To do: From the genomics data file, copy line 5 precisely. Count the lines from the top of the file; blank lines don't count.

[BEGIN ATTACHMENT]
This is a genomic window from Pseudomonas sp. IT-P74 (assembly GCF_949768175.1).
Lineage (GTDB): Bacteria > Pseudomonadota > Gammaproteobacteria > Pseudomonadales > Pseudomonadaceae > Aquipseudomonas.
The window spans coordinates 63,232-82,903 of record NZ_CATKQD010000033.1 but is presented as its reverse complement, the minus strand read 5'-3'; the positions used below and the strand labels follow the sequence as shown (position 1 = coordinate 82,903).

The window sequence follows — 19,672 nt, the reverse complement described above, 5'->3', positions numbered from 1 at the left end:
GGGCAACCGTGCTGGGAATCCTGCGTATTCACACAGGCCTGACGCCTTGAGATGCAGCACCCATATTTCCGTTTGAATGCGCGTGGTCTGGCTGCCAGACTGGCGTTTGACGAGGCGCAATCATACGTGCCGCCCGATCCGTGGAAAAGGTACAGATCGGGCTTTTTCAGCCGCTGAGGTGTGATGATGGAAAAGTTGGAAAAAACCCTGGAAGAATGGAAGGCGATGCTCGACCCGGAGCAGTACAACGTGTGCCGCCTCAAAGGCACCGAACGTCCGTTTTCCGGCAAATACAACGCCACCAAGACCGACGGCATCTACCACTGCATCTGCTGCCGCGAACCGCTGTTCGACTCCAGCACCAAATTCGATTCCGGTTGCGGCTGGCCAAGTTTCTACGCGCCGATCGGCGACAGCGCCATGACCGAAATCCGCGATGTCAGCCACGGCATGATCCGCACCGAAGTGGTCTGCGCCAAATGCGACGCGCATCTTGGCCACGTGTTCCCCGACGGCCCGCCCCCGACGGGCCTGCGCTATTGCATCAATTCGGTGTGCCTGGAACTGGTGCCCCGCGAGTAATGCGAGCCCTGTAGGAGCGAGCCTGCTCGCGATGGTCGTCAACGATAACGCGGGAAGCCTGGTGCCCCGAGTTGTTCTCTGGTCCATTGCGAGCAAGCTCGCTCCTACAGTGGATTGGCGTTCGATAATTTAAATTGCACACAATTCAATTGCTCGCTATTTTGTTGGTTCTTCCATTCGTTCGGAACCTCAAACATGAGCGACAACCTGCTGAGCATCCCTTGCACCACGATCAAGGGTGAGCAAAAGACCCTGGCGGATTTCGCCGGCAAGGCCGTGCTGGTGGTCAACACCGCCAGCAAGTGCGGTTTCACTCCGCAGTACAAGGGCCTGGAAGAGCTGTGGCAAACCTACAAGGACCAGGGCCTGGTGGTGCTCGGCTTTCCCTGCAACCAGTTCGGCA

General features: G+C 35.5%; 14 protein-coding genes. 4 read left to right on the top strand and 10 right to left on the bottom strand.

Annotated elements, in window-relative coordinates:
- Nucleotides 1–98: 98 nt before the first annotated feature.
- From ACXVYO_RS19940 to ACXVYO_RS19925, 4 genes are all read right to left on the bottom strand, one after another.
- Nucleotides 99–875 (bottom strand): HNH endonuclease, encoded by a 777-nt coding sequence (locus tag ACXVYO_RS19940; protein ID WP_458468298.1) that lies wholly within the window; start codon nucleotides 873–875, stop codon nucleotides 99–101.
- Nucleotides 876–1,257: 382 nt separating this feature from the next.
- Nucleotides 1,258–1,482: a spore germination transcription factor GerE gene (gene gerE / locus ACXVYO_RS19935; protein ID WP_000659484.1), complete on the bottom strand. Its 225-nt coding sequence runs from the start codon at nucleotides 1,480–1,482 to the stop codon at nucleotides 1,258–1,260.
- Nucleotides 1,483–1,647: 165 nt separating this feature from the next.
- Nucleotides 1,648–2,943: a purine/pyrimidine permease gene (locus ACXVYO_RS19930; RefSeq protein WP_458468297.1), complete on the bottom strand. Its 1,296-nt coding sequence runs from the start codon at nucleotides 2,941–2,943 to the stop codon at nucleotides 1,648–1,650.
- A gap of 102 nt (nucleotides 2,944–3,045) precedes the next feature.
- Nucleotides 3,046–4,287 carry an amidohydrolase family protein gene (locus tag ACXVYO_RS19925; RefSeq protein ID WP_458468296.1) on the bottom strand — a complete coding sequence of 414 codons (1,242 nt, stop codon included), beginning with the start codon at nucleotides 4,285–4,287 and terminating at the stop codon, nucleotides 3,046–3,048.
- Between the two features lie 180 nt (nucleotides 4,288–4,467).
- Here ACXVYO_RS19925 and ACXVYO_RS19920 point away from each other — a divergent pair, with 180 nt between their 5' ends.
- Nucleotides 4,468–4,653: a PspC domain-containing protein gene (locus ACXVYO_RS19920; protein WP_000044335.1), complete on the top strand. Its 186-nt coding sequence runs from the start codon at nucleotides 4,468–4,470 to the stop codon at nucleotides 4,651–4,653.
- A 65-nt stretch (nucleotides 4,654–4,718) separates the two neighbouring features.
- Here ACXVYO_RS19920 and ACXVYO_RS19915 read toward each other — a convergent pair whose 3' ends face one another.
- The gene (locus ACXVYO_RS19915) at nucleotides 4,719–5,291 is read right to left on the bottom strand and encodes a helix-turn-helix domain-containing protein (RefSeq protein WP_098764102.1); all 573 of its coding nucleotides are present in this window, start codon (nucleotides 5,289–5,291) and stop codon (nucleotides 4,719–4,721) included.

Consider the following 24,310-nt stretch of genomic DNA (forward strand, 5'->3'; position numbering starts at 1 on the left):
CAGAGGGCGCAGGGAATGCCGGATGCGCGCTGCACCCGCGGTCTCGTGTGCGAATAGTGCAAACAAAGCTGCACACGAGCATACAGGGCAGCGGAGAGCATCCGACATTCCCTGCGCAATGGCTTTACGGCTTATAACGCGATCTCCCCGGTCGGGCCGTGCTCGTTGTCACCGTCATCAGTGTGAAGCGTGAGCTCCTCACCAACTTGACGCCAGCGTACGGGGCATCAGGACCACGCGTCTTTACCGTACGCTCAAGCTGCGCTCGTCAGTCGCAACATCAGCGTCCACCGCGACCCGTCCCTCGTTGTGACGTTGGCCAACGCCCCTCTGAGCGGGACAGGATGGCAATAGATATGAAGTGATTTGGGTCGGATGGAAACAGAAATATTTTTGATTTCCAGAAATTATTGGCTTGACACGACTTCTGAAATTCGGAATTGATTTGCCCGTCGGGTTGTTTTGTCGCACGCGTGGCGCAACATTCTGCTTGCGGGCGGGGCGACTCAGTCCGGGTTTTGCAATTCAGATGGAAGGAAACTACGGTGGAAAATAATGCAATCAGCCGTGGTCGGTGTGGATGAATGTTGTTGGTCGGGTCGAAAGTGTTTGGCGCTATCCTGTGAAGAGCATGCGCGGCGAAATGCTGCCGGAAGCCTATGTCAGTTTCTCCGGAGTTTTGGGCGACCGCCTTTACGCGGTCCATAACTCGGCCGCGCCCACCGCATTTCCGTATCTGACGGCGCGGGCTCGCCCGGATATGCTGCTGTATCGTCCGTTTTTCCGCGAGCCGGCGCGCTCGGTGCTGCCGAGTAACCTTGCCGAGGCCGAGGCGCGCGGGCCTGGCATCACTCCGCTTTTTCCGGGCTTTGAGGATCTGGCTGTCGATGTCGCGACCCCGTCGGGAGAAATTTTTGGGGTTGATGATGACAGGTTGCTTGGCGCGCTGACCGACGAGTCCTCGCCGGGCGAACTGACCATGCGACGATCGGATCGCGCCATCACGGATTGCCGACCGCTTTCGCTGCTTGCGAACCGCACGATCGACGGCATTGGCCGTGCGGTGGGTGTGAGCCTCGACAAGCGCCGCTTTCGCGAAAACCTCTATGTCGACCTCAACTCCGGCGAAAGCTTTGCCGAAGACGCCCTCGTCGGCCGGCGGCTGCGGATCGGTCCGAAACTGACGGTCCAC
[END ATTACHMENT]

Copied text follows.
GGGCAACCGTGCTGGGAATCCTGCGTATTCACACAGGCCTGACGCCTTGAGATGCAGCACCCATATTTCCGTTTGAATGCGCGTGGTCTGGCTGCCAGACTGGCGTTTGACGAGGCGCAATCATACGTGCCGCCCGATCCGTGGAAAAGGTACAGATCGGGCTTTTTCAGCCGCTGAGGTGTGATGATGGAAAAGTTGGAAAAAACCCTGGAAGAATGGAAGGCGATGCTCGACCCGGAGCAGTACAACGTGTGCCGCCTCAAAGGCACCGAACGTCCGTTTTCCGGCAAATACAACGCCACCAAGACCGACGGCATCTACCACTGCATCTGCTGCCGCGAACCGCTGTTCGACTCCAGCACCAAATTCGATTCCGGTTGCGGCTGGCCAAGTTTCTACGCGCCGATCGGCGACAGCGCCATGACCGAAATCCGCGATGTCAGCCACGGCATGATCCGCACCGAAGTGGTCTGCGCCAAATGCGACGCGCATCTTGGCCACGTGTTCCCCGACGGCCCGCCCCCGACGGGCCTGCGCTATTGCATCAATTCGGTGTGCCTGGAACTGGTGCCCCGCGAGTAATGCGAGCCCTGTAGGAGCGAGCCTGCTCGCGATGGTCGTCAACGATAACGCGGGAAGCCTGGTGCCCCGAGTTGTTCTCTGGTCCATTGCGAGCAAGCTCGCTCCTACAGTGGATTGGCGTTCGATAATTTAAATTGCACACAATTCAATTGCTCGCTATTTTGTTGGTTCTTCCATTCGTTCGGAACCTCAAACATGAGCGACAACCTGCTGAGCATCCCTTGCACCACGATCAAGGGTGAGCAAAAGACCCTGGCGGATTTCGCCGGCAAGGCCGTGCTGGTGGTCAACACCGCCAGCAAGTGCGGTTTCACTCCGCAGTACAAGGGCCTGGAAGAGCTGTGGCAAACCTACAAGGACCAGGGCCTGGTGGTGCTCGGCTTTCCCTGCAACCAGTTCGGCA